Memory devices are widely used to store information in various electronic devices such as computers, wireless communication devices, cameras, digital displays, and the like. Information is stored by programming different states of a memory device. For example, binary devices have two states, often denoted by a logic “1” or a logic “0.” In other systems, more than two states may be stored. To access the stored information, the electronic device may read, or sense, the stored state in the memory device. To store information, the electronic device may write, or program, the state in the memory device.
  • [0003]
    Multiple types of memory devices exist, including random access memory (RAM), read only memory (ROM), dynamic RAM (DRAM), synchronous dynamic RAM (SDRAM), ferroelectric RAM (FeRAM), magnetic RAM (MRAM), resistive RAM (RRAM), flash memory, and others. Memory devices may be volatile or non-volatile. Non-volatile memory, e.g., flash memory, can store data for extended periods of time even in the absence of an external power source. Volatile memory devices, e.g., DRAM, may lose their stored state over time unless they are periodically refreshed by an external power source. Certain aspects of volatile memory may offer performance advantages, such as faster read or write speeds, while aspects of non-volatile, such as the ability to store data without periodic refreshing, may be advantageous.
  • [0004]
    When transferring data between devices, a memory controller may read data from a source device to data storage within the memory controller, and then write the data to a target device from the data storage within the memory controller. Additionally, in many cases a memory controller may have different types of interfaces for different storage devices, such as a volatile memory and a non-volatile memory. Such designs also may result in the memory controller being fully involved to facilitate the transfer of data. Accordingly, it may be beneficial to provide techniques that allow for enhanced memory controller efficiency and data transfer efficiency between different electronic devices.
  • BRIEF DESCRIPTION OF THE DRAWINGS
  • [0005]
    Embodiments of the disclosure are described with reference to the following figures:
  • [0006]
    FIG. 1 illustrates a block diagram of a device, including a memory system, that supports data transfer directly between data storage components using a shared bus, in accordance with various embodiments of the present disclosure;
  • [0007]
    FIG. 2 illustrates a block diagram of a memory system that supports data transfer directly between data storage components using a shared bus, in accordance with various embodiments of the present disclosure;
  • [0008]
    FIG. 3 illustrates a timing diagram for multiple data storage devices that provide direct data transfer between devices using a shared bus in accordance with various embodiments of the present disclosure;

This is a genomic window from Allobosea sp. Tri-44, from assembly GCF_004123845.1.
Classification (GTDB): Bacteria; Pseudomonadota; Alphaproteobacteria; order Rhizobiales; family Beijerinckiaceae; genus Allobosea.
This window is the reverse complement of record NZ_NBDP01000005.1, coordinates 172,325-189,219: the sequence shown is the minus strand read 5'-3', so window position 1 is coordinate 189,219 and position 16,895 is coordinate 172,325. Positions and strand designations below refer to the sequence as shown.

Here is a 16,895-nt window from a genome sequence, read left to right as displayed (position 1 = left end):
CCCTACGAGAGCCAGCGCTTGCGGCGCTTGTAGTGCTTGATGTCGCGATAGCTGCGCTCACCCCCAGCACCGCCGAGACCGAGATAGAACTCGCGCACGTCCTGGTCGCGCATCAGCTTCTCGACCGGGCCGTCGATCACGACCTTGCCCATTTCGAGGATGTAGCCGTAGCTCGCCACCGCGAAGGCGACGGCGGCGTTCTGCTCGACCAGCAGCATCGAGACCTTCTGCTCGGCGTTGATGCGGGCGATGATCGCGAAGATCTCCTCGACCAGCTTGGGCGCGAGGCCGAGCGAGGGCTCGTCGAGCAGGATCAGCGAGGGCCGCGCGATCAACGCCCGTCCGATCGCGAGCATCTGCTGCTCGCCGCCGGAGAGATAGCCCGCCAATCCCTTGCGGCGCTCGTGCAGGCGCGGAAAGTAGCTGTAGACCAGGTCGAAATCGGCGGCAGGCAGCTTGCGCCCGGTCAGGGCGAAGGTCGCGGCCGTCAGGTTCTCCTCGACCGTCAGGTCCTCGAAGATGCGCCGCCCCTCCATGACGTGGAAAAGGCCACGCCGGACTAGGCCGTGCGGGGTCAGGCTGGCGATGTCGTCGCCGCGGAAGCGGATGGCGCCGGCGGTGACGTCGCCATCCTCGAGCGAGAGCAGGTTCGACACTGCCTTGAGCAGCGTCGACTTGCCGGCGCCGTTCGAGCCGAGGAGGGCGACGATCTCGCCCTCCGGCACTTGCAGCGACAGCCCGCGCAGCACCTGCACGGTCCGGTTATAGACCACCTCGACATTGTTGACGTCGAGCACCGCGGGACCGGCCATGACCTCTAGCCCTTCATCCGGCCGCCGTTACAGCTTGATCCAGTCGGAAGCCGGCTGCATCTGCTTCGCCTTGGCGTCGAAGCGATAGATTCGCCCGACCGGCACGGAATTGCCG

• [0009]
    FIG. 4 illustrates a block diagram of an electronic system that supports data transfer directly between data storage components using a shared bus, in accordance with various embodiments of the present disclosure;
  • [0010]
    FIGS. 5-7 are flowcharts that illustrate methods for data transfer directly between data storage components using a shared bus in accordance with various embodiments of the present disclosure.
  • DETAILED DESCRIPTION
  • [0011]
    Various embodiments of the present disclosure provide for direct data transfer between devices that share a bus, with reduced involvement from a controller. In some embodiments, a controller, such as a memory controller, a source memory device, and a target memory device may be coupled with a shared bus. In some examples, the shared bus may be a serial peripheral interface (SPI) bus, although other types of busses may be used as well. In some examples, the controller may include a processor (e.g., a microprocessor), or may be operated under the control of a processor. The controller may identify a source address in the source memory device for data to be transferred to the target memory device. The controller also may identify a target address in the target memory device, and initiate a transfer of the data directly from the source memory device to the target memory device via the bus. The controller may send a command to the first memory device to read data, which also may be received at the second memory device. In response to the command, the source memory device may read data out to the bus, and the target memory may read the data from the bus and store the data starting at the target address without further commands from the controller. In some embodiments the command to read data from the first memory device may be a read command for the first memory device according to a protocol or command set, and may be a special program command for the second memory device to cause the second memory device to store data provided by the first memory device.
  • [0012]